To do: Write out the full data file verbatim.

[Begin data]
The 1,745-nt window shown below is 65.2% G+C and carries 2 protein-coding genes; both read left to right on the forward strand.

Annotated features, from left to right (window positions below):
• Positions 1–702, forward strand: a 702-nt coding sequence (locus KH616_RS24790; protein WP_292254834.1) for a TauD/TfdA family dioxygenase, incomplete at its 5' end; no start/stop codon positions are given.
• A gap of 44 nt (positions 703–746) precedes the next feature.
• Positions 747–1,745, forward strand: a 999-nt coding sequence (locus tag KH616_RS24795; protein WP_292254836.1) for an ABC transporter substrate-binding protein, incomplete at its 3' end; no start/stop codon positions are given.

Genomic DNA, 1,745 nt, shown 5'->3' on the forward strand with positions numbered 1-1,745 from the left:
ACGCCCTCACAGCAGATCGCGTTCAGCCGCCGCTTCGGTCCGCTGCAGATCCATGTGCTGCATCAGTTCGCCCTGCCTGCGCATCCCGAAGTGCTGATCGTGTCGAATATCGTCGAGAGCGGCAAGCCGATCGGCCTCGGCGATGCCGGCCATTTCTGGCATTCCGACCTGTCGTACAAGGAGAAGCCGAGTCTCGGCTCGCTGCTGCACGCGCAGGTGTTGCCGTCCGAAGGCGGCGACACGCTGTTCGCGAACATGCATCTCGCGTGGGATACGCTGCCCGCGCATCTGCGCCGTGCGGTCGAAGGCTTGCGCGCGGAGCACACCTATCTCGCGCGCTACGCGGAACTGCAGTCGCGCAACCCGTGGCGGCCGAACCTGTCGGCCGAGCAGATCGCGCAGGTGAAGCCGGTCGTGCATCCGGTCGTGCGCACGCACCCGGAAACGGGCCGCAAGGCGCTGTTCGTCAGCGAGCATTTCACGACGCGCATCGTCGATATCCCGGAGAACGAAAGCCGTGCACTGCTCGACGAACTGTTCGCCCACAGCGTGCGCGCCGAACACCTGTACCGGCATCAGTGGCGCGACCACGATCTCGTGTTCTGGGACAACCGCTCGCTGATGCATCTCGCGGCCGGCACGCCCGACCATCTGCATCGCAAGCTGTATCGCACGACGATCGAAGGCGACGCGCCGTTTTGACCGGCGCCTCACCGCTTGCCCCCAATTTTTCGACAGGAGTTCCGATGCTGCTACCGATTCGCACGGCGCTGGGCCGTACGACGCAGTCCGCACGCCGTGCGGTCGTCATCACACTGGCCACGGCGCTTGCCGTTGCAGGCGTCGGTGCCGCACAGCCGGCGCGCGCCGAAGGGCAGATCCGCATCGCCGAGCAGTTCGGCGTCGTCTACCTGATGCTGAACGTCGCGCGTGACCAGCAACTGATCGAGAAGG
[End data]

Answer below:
The 1,745-nt window shown below is 65.2% G+C and carries 2 protein-coding genes; both read left to right on the forward strand.

Annotated features, from left to right (window positions below):
• Positions 1–702, forward strand: a 702-nt coding sequence (locus KH616_RS24790; protein WP_292254834.1) for a TauD/TfdA family dioxygenase, incomplete at its 5' end; no start/stop codon positions are given.
• A gap of 44 nt (positions 703–746) precedes the next feature.
• Positions 747–1,745, forward strand: a 999-nt coding sequence (locus tag KH616_RS24795; protein WP_292254836.1) for an ABC transporter substrate-binding protein, incomplete at its 3' end; no start/stop codon positions are given.

Genomic DNA, 1,745 nt, shown 5'->3' on the forward strand with positions numbered 1-1,745 from the left:
ACGCCCTCACAGCAGATCGCGTTCAGCCGCCGCTTCGGTCCGCTGCAGATCCATGTGCTGCATCAGTTCGCCCTGCCTGCGCATCCCGAAGTGCTGATCGTGTCGAATATCGTCGAGAGCGGCAAGCCGATCGGCCTCGGCGATGCCGGCCATTTCTGGCATTCCGACCTGTCGTACAAGGAGAAGCCGAGTCTCGGCTCGCTGCTGCACGCGCAGGTGTTGCCGTCCGAAGGCGGCGACACGCTGTTCGCGAACATGCATCTCGCGTGGGATACGCTGCCCGCGCATCTGCGCCGTGCGGTCGAAGGCTTGCGCGCGGAGCACACCTATCTCGCGCGCTACGCGGAACTGCAGTCGCGCAACCCGTGGCGGCCGAACCTGTCGGCCGAGCAGATCGCGCAGGTGAAGCCGGTCGTGCATCCGGTCGTGCGCACGCACCCGGAAACGGGCCGCAAGGCGCTGTTCGTCAGCGAGCATTTCACGACGCGCATCGTCGATATCCCGGAGAACGAAAGCCGTGCACTGCTCGACGAACTGTTCGCCCACAGCGTGCGCGCCGAACACCTGTACCGGCATCAGTGGCGCGACCACGATCTCGTGTTCTGGGACAACCGCTCGCTGATGCATCTCGCGGCCGGCACGCCCGACCATCTGCATCGCAAGCTGTATCGCACGACGATCGAAGGCGACGCGCCGTTTTGACCGGCGCCTCACCGCTTGCCCCCAATTTTTCGACAGGAGTTCCGATGCTGCTACCGATTCGCACGGCGCTGGGCCGTACGACGCAGTCCGCACGCCGTGCGGTCGTCATCACACTGGCCACGGCGCTTGCCGTTGCAGGCGTCGGTGCCGCACAGCCGGCGCGCGCCGAAGGGCAGATCCGCATCGCCGAGCAGTTCGGCGTCGTCTACCTGATGCTGAACGTCGCGCGTGACCAGCAACTGATCGAGAAGG